Wind turbines: source of energy and controversy

Our view: Wind turbines are a flawed but necessary part of the energy solution

August 03, 2010

Like them or not, wind turbines are coming to Maryland. If the wind turbines are in your backyard, or in your line of sight, you probably oppose them. If they are not, it is probably easier to regard them as a clean way to produce energy.

This week, as the first of 28 wind towers was being erected on Backbone Mountain in Garrett County, environmental groups were contending the turbines would likely harm federally protected Indiana and Virginia big-eared bats. Their challenge mirrors an action in West Virginia where a federal judge temporarily halted construction of a wind farm, finding it would harm Indiana bats. Complying with the judge's order, the developer of the West Virginia wind farm scaled back its size.

Meanwhile, at Monday's Baltimore County Council meeting, a pilot wind power program was withdrawn after community groups complained that the turbines would be eyesores, create noise in residential areas and drive down property values.

More and more, the question of how we generate the electricity we need to run our lives comes down to tradeoffs. Getting energy from coal-fired plants has been our traditional practice, but it pollutes the environment. Nuclear power is an option, but building nuclear plants is expensive, and there is the nasty question of what to do with the spent fuel. No one wants nuclear waste in their backyard.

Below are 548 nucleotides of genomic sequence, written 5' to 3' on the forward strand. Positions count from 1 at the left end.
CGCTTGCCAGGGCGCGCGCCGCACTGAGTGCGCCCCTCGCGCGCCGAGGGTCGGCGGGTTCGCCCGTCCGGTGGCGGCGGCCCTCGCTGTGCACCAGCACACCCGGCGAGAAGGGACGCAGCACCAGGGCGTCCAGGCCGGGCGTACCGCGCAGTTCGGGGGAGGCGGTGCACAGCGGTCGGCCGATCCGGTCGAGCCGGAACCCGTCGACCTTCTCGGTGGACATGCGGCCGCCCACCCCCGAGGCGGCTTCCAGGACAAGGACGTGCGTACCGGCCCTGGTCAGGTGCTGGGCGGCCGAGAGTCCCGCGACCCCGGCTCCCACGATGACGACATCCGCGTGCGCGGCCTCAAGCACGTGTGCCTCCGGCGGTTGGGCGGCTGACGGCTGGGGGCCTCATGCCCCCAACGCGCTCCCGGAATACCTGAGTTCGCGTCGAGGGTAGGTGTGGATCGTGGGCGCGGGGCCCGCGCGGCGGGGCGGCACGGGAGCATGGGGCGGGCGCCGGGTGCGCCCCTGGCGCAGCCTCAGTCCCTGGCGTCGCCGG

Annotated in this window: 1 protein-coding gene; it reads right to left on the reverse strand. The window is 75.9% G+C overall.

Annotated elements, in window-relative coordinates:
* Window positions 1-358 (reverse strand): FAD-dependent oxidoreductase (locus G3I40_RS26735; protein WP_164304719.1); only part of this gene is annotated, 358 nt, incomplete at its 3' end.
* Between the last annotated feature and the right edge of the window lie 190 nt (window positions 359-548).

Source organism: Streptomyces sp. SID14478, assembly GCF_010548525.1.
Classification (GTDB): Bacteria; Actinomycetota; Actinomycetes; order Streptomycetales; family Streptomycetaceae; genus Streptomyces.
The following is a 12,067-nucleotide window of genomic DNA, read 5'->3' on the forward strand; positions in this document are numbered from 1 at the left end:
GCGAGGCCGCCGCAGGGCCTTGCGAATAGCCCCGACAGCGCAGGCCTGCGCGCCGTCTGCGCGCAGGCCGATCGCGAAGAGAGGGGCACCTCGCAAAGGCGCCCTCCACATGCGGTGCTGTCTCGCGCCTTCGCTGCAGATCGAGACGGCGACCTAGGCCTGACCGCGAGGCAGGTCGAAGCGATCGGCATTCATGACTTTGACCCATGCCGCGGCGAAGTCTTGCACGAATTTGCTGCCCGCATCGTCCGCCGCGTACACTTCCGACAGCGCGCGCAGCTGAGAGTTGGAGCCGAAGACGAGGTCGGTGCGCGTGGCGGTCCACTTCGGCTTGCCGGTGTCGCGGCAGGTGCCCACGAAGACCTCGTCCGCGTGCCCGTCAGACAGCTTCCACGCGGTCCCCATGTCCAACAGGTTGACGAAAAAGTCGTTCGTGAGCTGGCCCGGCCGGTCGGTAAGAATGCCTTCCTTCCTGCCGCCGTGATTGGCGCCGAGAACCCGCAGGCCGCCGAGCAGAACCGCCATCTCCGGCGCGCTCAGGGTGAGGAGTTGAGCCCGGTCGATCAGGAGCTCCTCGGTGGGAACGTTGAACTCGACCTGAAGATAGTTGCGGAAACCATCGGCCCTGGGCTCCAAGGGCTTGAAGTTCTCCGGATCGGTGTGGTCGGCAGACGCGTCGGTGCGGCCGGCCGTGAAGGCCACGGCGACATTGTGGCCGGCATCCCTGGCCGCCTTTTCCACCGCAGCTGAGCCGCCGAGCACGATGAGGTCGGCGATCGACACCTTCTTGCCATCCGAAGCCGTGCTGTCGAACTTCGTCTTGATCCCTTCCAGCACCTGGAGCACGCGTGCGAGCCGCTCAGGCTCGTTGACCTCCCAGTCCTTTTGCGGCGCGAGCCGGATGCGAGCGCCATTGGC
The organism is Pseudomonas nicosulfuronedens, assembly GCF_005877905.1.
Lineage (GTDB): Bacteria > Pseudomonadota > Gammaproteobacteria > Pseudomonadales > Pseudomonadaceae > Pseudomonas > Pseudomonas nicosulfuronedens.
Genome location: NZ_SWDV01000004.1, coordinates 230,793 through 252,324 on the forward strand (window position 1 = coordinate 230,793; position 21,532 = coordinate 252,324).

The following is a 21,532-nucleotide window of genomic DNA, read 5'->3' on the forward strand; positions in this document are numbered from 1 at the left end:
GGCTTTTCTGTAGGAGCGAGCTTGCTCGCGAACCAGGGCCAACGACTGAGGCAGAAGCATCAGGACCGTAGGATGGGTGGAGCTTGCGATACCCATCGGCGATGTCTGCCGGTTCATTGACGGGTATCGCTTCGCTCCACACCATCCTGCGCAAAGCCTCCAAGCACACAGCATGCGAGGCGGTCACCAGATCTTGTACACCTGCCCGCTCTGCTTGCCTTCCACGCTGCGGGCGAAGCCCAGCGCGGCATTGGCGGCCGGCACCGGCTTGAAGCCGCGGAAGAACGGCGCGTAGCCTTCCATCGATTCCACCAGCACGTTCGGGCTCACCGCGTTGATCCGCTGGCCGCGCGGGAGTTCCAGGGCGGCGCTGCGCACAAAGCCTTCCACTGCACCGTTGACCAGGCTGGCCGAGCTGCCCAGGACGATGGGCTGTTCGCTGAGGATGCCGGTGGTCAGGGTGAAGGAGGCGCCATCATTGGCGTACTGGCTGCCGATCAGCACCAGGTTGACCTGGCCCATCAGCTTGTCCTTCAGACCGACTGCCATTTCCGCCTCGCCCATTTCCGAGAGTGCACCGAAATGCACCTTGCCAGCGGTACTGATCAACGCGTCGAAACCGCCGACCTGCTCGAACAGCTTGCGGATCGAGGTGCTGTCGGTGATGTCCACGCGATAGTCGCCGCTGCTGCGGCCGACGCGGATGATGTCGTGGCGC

Given this situation, a solution that relies on Mother Nature to generate power would seem, well, like a breath of fresh air. It is, unless you live near a turbine.

The turbines can be massive. The ones going up in Garrett County reach 415 feet off the ground, almost as tall as Baltimore's World Trade Center. To opponents, they are ugly. To proponents, they are an engineering masterwork.

Despite the setback at the Baltimore County Council, the wind turbine issue is not going to go away. Allowing wind turbines no taller than 60 feet on Baltimore County farms, and in manufacturing zones and at institutions, makes sense. We suspect the Baltimore County Council will come around to that view, once the fall elections and the heated rhetoric that accompanies them have blown away.

Over in Garrett County, the fate of the wind project, the state's first, may hinge on the welfare of the bats. Officials for Constellation Energy overseeing the project say it is unlikely to harm the bats. But Constellation said it will belatedly seek a permit from the U.S. Fish and Wildlife Service allowing for any "incidental harm" that may be done to the bats.

Groups opposed to the turbines, including Save Western Maryland and the Maryland Conservation Council, want the construction to stop until the welfare of the bats is assured, something Constellation is not willing to do. Opponents have threatened to file a lawsuit to stop the project. We hope the bats are safe and the project goes forward.

Wind power, as this page has noted before, is not the solution for all our energy problems. But it can and should be a part of our alternative energy future. We might not like the look of the wind turbines, but they do provide nonpolluting energy, and that is a trade-off we should be willing to make.

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